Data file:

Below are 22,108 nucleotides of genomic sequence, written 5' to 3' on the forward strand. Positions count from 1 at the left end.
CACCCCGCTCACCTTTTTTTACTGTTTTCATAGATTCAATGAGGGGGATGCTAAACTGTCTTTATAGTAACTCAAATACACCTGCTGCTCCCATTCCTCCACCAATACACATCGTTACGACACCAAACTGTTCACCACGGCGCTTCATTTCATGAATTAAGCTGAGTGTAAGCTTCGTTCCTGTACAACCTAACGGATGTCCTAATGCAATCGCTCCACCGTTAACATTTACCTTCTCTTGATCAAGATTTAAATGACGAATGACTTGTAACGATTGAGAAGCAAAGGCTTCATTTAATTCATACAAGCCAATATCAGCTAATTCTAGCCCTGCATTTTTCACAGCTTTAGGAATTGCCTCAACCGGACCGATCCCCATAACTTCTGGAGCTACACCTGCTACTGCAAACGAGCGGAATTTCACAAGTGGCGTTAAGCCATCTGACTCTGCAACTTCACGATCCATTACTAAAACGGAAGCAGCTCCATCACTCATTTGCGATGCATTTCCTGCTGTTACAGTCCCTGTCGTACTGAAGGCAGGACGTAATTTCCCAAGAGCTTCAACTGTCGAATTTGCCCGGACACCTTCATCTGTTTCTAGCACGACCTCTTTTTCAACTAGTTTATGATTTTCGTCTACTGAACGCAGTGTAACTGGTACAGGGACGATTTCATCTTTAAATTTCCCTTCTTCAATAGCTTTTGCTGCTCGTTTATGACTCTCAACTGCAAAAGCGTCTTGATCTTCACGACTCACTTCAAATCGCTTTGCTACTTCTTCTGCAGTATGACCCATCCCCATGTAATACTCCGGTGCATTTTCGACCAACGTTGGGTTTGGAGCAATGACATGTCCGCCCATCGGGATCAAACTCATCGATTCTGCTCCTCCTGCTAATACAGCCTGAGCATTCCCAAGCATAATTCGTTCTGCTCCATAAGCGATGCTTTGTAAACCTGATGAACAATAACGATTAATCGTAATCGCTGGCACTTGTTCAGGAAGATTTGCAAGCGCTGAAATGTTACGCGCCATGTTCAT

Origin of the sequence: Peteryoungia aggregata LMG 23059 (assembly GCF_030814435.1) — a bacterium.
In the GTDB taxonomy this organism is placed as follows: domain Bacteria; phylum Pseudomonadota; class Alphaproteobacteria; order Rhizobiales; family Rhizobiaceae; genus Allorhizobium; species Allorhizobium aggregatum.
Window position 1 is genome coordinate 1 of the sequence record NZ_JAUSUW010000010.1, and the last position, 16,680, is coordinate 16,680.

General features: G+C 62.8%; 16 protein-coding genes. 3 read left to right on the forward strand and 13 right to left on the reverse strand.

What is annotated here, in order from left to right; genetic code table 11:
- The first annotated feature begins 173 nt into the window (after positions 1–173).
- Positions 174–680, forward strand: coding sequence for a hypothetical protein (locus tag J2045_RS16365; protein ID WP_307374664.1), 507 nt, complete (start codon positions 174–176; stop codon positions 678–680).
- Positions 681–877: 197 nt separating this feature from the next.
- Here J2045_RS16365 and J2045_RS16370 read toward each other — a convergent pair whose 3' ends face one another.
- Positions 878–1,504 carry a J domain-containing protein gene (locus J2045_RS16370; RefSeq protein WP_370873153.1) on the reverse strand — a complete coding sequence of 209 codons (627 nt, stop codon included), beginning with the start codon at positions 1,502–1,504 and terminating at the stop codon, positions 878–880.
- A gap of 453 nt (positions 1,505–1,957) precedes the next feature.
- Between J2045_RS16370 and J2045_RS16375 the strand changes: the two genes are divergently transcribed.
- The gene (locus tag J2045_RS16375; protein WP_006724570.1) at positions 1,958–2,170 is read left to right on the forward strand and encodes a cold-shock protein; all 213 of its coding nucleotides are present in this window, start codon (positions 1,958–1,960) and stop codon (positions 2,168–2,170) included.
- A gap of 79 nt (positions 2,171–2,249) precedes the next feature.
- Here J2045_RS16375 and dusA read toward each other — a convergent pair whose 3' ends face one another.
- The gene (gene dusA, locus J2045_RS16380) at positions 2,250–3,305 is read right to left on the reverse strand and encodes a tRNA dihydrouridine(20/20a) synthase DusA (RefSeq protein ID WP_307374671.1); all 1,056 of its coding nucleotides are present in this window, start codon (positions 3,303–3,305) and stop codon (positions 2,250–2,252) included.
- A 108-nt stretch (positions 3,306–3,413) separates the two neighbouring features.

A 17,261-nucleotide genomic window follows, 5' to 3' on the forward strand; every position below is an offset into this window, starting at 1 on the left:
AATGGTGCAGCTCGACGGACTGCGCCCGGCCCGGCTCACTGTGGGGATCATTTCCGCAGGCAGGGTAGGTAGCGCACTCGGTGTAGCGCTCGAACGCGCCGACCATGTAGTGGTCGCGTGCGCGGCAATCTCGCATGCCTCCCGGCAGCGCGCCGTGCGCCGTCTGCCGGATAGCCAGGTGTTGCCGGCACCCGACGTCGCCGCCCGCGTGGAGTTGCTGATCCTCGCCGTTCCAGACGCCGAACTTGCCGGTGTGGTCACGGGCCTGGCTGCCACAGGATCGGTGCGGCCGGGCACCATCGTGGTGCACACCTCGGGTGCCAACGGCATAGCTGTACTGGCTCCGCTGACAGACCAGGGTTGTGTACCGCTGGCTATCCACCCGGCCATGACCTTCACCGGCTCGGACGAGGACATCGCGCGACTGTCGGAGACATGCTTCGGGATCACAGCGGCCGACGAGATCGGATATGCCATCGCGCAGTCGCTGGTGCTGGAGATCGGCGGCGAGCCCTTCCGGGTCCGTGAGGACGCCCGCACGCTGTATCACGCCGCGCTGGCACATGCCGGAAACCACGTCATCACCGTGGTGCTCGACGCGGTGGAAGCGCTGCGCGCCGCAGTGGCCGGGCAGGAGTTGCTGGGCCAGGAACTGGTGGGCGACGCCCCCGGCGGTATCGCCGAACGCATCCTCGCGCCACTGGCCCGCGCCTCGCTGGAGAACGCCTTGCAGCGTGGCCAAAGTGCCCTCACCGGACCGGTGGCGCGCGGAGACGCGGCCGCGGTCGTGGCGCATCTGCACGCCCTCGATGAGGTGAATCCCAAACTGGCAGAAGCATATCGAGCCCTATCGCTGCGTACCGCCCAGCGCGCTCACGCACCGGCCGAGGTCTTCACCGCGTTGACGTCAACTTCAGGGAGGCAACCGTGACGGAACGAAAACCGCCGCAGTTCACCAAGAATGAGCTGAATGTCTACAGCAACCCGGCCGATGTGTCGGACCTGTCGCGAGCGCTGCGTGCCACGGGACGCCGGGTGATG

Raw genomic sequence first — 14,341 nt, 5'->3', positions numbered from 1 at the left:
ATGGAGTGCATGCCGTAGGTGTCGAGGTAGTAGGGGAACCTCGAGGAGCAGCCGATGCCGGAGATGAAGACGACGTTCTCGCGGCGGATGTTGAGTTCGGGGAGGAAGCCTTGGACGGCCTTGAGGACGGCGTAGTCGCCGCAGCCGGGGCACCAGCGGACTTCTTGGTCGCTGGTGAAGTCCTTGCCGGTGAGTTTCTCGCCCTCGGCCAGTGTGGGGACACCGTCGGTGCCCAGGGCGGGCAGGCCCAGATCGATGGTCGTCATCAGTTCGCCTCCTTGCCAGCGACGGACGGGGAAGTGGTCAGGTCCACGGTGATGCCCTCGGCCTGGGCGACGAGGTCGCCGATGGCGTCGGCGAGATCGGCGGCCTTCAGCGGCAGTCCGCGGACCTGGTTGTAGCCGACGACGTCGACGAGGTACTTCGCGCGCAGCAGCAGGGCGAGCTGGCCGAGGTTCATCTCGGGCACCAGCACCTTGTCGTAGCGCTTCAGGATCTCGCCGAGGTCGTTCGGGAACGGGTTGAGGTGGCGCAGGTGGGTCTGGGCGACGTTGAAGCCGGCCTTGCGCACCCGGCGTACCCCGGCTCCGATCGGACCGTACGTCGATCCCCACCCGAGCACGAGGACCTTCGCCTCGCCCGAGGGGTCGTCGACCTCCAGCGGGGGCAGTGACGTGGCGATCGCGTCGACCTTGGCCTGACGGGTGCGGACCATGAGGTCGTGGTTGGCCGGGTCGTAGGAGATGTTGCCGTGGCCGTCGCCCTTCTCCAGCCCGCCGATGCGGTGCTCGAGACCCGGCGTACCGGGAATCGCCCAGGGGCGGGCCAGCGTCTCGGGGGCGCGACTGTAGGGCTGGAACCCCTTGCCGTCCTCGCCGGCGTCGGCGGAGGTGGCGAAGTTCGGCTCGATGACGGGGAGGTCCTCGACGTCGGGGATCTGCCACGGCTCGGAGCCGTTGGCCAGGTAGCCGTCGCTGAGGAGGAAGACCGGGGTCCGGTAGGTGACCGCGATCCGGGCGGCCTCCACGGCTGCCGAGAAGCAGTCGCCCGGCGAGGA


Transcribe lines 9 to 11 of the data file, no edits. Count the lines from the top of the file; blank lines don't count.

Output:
- Positions 174–680, forward strand: coding sequence for a hypothetical protein (locus tag J2045_RS16365; protein ID WP_307374664.1), 507 nt, complete (start codon positions 174–176; stop codon positions 678–680).
- Positions 681–877: 197 nt separating this feature from the next.
- Here J2045_RS16365 and J2045_RS16370 read toward each other — a convergent pair whose 3' ends face one another.